Fish stew makes sense. And not just because liquid is the creatures’ natural habitat—swimming arguably what they do best, in death as in life. But also because fish and shellfish are so easily ruined by too much heat. Gently simmering stock coaxes the lovely, succulent flesh towards doneness, just kind of persuading it to become cooked without forcing the matter.
For Matthew Hranek, there is an even deeper logic to fish stew. It’s a culmination of several threads spun through the life of this photographer, blogger (thewilliambrownproject.com), TV host on Esquire Network’s “Alternate Route”, and style editor at Conde Nast Traveler. Because long before he was any of those things, he was a boy in upstate New York, hunting and fishing with his dad, and cooking and eating whatever he caught. After moving to New York City, he fell in with a band of photographer-fishermen, and learned the secrets of salt-water casting. “None of us has regular jobs,” he says, leaving them just the kind of big, empty time that fishing requires.
For Matt, making stock is a necessary offshoot of this pastime. “The guys I fish with just want the fillets; there are all these heads and tails left over.” Matt happily commandeers them. “Part of my DNA is to not waste—I know the scraps have culinary value.” No kidding. Homemade fish stock is one of the glories of the kitchen. Left in the refrigerator for a day or two, “it gets so amazing,” says Matt, “like fish jello.” It also adds incredible depth to any seafood dishes, not just soup.
Still, the outlines of this recipe are quite forgiving: The fennel/tomato/pastis notes harmonize with almost any seafood; and once you’ve tried it, you can whip up a quick-and-easy version using either water or vegetable stock in less than half an hour. The only essential, unbreakable rule is that the fish and shellfish be utterly fresh.
Not a problem when you’ve just pulled the flapping creatures from the water yourself. For Matt, transforming his catch into a meal for his wife, Yolanda, and daughter, Clara, is the culmination of a day spent fishing. “This meal links the people at home with the experience I just had.” And the stew tells the story.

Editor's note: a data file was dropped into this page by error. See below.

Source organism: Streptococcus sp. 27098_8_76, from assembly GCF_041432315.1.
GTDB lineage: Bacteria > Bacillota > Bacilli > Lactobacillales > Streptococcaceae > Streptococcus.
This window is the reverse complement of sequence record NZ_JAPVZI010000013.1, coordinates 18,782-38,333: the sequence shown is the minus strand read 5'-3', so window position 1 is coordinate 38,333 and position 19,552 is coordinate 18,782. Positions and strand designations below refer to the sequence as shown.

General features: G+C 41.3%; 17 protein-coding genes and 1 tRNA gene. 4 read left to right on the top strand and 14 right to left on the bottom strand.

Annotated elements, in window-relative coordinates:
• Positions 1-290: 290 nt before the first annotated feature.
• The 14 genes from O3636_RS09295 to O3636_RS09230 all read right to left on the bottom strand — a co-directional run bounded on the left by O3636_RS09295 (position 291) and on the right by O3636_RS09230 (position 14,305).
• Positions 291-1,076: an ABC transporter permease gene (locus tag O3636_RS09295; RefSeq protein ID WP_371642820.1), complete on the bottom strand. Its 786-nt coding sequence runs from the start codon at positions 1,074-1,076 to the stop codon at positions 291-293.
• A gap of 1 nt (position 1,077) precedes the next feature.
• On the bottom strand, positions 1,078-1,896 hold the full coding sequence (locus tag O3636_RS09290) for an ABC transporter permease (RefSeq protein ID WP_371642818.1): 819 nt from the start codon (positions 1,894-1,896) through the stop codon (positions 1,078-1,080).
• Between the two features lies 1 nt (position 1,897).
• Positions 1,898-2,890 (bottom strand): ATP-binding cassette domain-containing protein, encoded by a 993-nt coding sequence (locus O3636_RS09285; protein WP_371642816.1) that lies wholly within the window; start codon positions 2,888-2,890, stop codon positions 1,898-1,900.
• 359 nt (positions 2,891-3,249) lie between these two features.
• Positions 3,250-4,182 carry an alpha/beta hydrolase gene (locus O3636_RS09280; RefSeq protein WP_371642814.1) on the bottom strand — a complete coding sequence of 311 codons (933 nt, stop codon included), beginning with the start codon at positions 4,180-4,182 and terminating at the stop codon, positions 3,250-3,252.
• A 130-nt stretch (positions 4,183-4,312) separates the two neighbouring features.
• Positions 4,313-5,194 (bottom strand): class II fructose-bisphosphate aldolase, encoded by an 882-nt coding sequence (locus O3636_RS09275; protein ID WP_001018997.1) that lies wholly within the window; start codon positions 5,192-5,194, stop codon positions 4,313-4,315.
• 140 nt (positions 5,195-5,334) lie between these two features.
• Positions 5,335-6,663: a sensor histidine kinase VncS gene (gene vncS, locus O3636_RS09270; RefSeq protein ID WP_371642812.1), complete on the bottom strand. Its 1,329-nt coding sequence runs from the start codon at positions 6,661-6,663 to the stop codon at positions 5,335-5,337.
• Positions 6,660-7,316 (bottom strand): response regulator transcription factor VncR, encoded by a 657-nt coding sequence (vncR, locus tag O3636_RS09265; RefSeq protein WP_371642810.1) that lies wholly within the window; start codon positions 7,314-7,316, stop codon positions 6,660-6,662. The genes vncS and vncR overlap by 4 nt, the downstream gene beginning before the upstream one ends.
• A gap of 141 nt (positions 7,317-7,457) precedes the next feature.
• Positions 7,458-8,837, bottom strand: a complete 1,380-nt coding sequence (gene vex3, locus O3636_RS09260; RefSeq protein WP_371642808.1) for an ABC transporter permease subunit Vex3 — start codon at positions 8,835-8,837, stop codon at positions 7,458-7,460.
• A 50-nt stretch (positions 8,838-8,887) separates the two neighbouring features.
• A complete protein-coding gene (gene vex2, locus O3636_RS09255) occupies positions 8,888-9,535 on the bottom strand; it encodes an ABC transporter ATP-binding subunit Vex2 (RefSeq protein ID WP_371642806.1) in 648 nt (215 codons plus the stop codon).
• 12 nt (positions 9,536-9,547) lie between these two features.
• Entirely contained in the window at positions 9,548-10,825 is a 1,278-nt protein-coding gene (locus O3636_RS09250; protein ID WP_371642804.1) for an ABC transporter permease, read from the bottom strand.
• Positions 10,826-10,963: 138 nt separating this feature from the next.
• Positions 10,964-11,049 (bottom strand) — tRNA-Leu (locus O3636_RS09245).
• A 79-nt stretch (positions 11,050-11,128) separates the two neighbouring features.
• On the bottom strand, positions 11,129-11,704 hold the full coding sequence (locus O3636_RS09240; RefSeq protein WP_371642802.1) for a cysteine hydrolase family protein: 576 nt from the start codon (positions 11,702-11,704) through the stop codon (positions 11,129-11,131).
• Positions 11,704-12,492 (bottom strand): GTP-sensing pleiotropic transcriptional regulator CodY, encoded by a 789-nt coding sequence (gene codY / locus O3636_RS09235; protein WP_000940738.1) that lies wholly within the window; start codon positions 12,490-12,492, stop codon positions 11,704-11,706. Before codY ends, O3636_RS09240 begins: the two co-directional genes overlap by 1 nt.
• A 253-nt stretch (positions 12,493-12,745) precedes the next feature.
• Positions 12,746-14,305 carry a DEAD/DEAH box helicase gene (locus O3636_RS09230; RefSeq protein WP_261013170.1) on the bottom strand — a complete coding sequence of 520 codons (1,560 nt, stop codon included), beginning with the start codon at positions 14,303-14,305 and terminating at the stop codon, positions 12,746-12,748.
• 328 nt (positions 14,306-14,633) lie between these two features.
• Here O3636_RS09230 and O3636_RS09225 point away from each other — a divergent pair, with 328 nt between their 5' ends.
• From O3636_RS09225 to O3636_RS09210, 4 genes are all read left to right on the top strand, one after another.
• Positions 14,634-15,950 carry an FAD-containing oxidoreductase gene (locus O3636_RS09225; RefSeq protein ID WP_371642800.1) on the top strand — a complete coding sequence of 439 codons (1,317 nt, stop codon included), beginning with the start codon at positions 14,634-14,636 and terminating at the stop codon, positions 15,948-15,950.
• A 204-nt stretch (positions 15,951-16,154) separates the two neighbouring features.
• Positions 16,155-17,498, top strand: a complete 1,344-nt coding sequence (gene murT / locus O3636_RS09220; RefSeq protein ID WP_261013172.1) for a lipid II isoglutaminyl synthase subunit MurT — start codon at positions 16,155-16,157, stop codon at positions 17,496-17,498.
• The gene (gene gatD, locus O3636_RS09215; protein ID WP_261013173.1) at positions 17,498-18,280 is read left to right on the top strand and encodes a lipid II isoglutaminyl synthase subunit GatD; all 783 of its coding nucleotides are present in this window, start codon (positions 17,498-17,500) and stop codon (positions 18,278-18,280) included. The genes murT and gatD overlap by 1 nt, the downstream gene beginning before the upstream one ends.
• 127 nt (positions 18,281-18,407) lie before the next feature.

Words by Celia Barbour.
Matt Hranek's Fish Stew
- 2 large fish heads - striped bass or other meaty fish best, gills removed
- Several sprigs fresh thyme
- Several sprigs fresh parsley
- 2 leeks, trimmed and rinsed free of grit
- Several cloves garlic, peeled
- 2 onions, peeled
- 1 shallot, peeled
- 1 carrot
- Several bay leaves
- 1/4 cup olive oil, plus more for serving
- 1 cup white wine
- 1 28 ounce tin whole plum tomatoes, chopped
- 1 pound stripped bass, skin removed, cut into 2 inch chunks
- 1 pound calamari, both bodies and tentacles,
- 3 small bulbs fennel, quartered
- Sea salt and freshly ground black pepper
- 1/2 small dried pepperocini or other hot dried chili
- 2 dozen little neck clams, scrubbed free of grit
- 1 pound bay scallops
- 1 pound large head on shrimp
- 1/3 cup Pastis or Ouzo
- 1 Boule, for serving
Rinse fish heads and place in a large stock pot. Bundle together thyme, parsley and one leek, tie with kitchen string and add to pot. Add a few cloves garlic, one whole onion, shallot and carrot to the pot. Fill pot with about 12 cups cold water. It should cover stock ingredients by several inches. Add bay leaves. Set over high heat, bring liquid to a boil, reduce heat and let simmer about 11/2 hours. Remove stock from heat and strain liquid, discarding solids. but not without rescuing cheeks from fish heads for future use (Matt makes fish cakes when there is enough meat). Reserved liquid should measure about 8 cups.
Heat 1/4 olive oil in another large stock pot or heavy bottomed dutch oven. Finely chop remaining leek and onion and add to pot. Sweat until tender and fragrant, about 8 minutes. Do not let brown. Add white wine and simmer a few minutes to burn off alcohol. Add tomatoes and reserved fish stock. Bring liquid to a boil and then reduce heat. Begin layering in fish - bass first and then calamari (bodies cut into thick rings). Season well with sea salt and freshly ground pepper. You can be quite generous now and go more slowly in the end. Crumble in dried pepperocini. Add clams, scallops and shrimp. Cover and poach in just barely simmering water about 20 minutes. Add Pastis or Ouzo and adjust seasoning with sea salt and pepper as needed. Slice bread, brush with olive oil and grill until golden brown. Rub slices with garlic. Serve soup in big bowls to encourage generous portions. Provide olive oil for drizzling.
Blue Stripe Napkin from Ochre, Platter Joan Platt